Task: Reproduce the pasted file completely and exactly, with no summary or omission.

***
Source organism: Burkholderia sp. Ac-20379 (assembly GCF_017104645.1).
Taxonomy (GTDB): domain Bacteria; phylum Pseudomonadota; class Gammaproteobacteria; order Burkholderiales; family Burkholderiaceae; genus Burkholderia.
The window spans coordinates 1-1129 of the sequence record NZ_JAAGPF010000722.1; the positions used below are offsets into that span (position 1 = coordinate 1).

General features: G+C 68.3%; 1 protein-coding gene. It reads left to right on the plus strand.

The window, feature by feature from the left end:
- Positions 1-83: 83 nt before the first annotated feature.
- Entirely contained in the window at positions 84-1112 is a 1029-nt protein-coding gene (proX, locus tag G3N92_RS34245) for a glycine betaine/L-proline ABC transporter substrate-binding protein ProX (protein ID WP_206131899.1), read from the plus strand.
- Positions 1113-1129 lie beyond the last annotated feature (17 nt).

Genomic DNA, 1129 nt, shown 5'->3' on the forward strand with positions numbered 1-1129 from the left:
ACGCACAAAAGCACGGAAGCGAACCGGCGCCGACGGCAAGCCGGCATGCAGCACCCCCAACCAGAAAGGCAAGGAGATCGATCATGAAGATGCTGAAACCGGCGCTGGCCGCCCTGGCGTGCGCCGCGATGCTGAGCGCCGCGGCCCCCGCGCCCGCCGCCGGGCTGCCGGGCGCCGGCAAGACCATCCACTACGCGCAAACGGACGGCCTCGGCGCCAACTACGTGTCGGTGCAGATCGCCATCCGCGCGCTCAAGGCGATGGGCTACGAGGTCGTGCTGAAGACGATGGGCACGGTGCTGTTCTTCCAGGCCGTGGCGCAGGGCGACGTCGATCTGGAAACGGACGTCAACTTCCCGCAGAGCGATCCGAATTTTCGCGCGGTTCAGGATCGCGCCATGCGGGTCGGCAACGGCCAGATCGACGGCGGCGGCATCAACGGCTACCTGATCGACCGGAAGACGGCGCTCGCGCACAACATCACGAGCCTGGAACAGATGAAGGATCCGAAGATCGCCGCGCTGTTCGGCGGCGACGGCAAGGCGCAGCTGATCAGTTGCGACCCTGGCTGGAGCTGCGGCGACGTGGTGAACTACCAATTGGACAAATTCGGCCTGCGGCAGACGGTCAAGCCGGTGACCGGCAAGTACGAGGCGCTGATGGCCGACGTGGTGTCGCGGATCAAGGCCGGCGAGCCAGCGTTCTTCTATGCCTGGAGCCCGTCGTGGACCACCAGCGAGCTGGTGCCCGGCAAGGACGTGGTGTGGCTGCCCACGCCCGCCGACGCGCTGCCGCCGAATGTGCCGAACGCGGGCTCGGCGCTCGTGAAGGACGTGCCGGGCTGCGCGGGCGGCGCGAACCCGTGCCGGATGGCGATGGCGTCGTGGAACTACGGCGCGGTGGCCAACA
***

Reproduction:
Source organism: Burkholderia sp. Ac-20379 (assembly GCF_017104645.1).
Taxonomy (GTDB): domain Bacteria; phylum Pseudomonadota; class Gammaproteobacteria; order Burkholderiales; family Burkholderiaceae; genus Burkholderia.
The window spans coordinates 1-1129 of the sequence record NZ_JAAGPF010000722.1; the positions used below are offsets into that span (position 1 = coordinate 1).

General features: G+C 68.3%; 1 protein-coding gene. It reads left to right on the plus strand.

The window, feature by feature from the left end:
- Positions 1-83: 83 nt before the first annotated feature.
- Entirely contained in the window at positions 84-1112 is a 1029-nt protein-coding gene (proX, locus tag G3N92_RS34245) for a glycine betaine/L-proline ABC transporter substrate-binding protein ProX (protein ID WP_206131899.1), read from the plus strand.
- Positions 1113-1129 lie beyond the last annotated feature (17 nt).

Genomic DNA, 1129 nt, shown 5'->3' on the forward strand with positions numbered 1-1129 from the left:
ACGCACAAAAGCACGGAAGCGAACCGGCGCCGACGGCAAGCCGGCATGCAGCACCCCCAACCAGAAAGGCAAGGAGATCGATCATGAAGATGCTGAAACCGGCGCTGGCCGCCCTGGCGTGCGCCGCGATGCTGAGCGCCGCGGCCCCCGCGCCCGCCGCCGGGCTGCCGGGCGCCGGCAAGACCATCCACTACGCGCAAACGGACGGCCTCGGCGCCAACTACGTGTCGGTGCAGATCGCCATCCGCGCGCTCAAGGCGATGGGCTACGAGGTCGTGCTGAAGACGATGGGCACGGTGCTGTTCTTCCAGGCCGTGGCGCAGGGCGACGTCGATCTGGAAACGGACGTCAACTTCCCGCAGAGCGATCCGAATTTTCGCGCGGTTCAGGATCGCGCCATGCGGGTCGGCAACGGCCAGATCGACGGCGGCGGCATCAACGGCTACCTGATCGACCGGAAGACGGCGCTCGCGCACAACATCACGAGCCTGGAACAGATGAAGGATCCGAAGATCGCCGCGCTGTTCGGCGGCGACGGCAAGGCGCAGCTGATCAGTTGCGACCCTGGCTGGAGCTGCGGCGACGTGGTGAACTACCAATTGGACAAATTCGGCCTGCGGCAGACGGTCAAGCCGGTGACCGGCAAGTACGAGGCGCTGATGGCCGACGTGGTGTCGCGGATCAAGGCCGGCGAGCCAGCGTTCTTCTATGCCTGGAGCCCGTCGTGGACCACCAGCGAGCTGGTGCCCGGCAAGGACGTGGTGTGGCTGCCCACGCCCGCCGACGCGCTGCCGCCGAATGTGCCGAACGCGGGCTCGGCGCTCGTGAAGGACGTGCCGGGCTGCGCGGGCGGCGCGAACCCGTGCCGGATGGCGATGGCGTCGTGGAACTACGGCGCGGTGGCCAACA